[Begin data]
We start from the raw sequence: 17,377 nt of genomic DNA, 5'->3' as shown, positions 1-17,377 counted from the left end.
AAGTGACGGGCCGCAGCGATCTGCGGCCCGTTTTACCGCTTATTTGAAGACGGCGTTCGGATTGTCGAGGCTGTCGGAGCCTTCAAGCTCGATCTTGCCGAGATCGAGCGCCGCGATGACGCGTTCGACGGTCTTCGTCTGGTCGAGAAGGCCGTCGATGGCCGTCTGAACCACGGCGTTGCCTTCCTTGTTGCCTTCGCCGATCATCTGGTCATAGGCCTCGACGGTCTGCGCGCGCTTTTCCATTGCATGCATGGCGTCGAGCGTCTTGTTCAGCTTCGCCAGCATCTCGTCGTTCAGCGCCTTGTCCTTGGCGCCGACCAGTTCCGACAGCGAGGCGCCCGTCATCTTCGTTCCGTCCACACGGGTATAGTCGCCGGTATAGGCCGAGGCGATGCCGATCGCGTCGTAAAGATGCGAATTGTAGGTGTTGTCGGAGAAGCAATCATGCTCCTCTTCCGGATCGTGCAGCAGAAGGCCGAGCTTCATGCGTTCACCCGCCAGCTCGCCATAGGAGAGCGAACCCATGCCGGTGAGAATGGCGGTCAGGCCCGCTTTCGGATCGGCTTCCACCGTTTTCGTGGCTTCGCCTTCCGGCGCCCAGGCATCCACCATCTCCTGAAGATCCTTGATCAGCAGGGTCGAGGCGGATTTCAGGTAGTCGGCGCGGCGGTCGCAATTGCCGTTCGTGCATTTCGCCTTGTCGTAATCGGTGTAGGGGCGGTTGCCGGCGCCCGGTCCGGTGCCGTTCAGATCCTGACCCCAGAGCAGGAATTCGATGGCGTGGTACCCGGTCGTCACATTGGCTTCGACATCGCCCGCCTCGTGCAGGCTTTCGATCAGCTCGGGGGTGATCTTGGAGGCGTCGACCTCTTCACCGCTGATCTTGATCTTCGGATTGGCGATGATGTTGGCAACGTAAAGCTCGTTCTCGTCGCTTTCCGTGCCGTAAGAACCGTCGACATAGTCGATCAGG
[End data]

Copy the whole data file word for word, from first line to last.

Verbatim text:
We start from the raw sequence: 17,377 nt of genomic DNA, 5'->3' as shown, positions 1-17,377 counted from the left end.
AAGTGACGGGCCGCAGCGATCTGCGGCCCGTTTTACCGCTTATTTGAAGACGGCGTTCGGATTGTCGAGGCTGTCGGAGCCTTCAAGCTCGATCTTGCCGAGATCGAGCGCCGCGATGACGCGTTCGACGGTCTTCGTCTGGTCGAGAAGGCCGTCGATGGCCGTCTGAACCACGGCGTTGCCTTCCTTGTTGCCTTCGCCGATCATCTGGTCATAGGCCTCGACGGTCTGCGCGCGCTTTTCCATTGCATGCATGGCGTCGAGCGTCTTGTTCAGCTTCGCCAGCATCTCGTCGTTCAGCGCCTTGTCCTTGGCGCCGACCAGTTCCGACAGCGAGGCGCCCGTCATCTTCGTTCCGTCCACACGGGTATAGTCGCCGGTATAGGCCGAGGCGATGCCGATCGCGTCGTAAAGATGCGAATTGTAGGTGTTGTCGGAGAAGCAATCATGCTCCTCTTCCGGATCGTGCAGCAGAAGGCCGAGCTTCATGCGTTCACCCGCCAGCTCGCCATAGGAGAGCGAACCCATGCCGGTGAGAATGGCGGTCAGGCCCGCTTTCGGATCGGCTTCCACCGTTTTCGTGGCTTCGCCTTCCGGCGCCCAGGCATCCACCATCTCCTGAAGATCCTTGATCAGCAGGGTCGAGGCGGATTTCAGGTAGTCGGCGCGGCGGTCGCAATTGCCGTTCGTGCATTTCGCCTTGTCGTAATCGGTGTAGGGGCGGTTGCCGGCGCCCGGTCCGGTGCCGTTCAGATCCTGACCCCAGAGCAGGAATTCGATGGCGTGGTACCCGGTCGTCACATTGGCTTCGACATCGCCCGCCTCGTGCAGGCTTTCGATCAGCTCGGGGGTGATCTTGGAGGCGTCGACCTCTTCACCGCTGATCTTGATCTTCGGATTGGCGATGATGTTGGCAACGTAAAGCTCGTTCTCGTCGCTTTCCGTGCCGTAAGAACCGTCGACATAGTCGATCAGG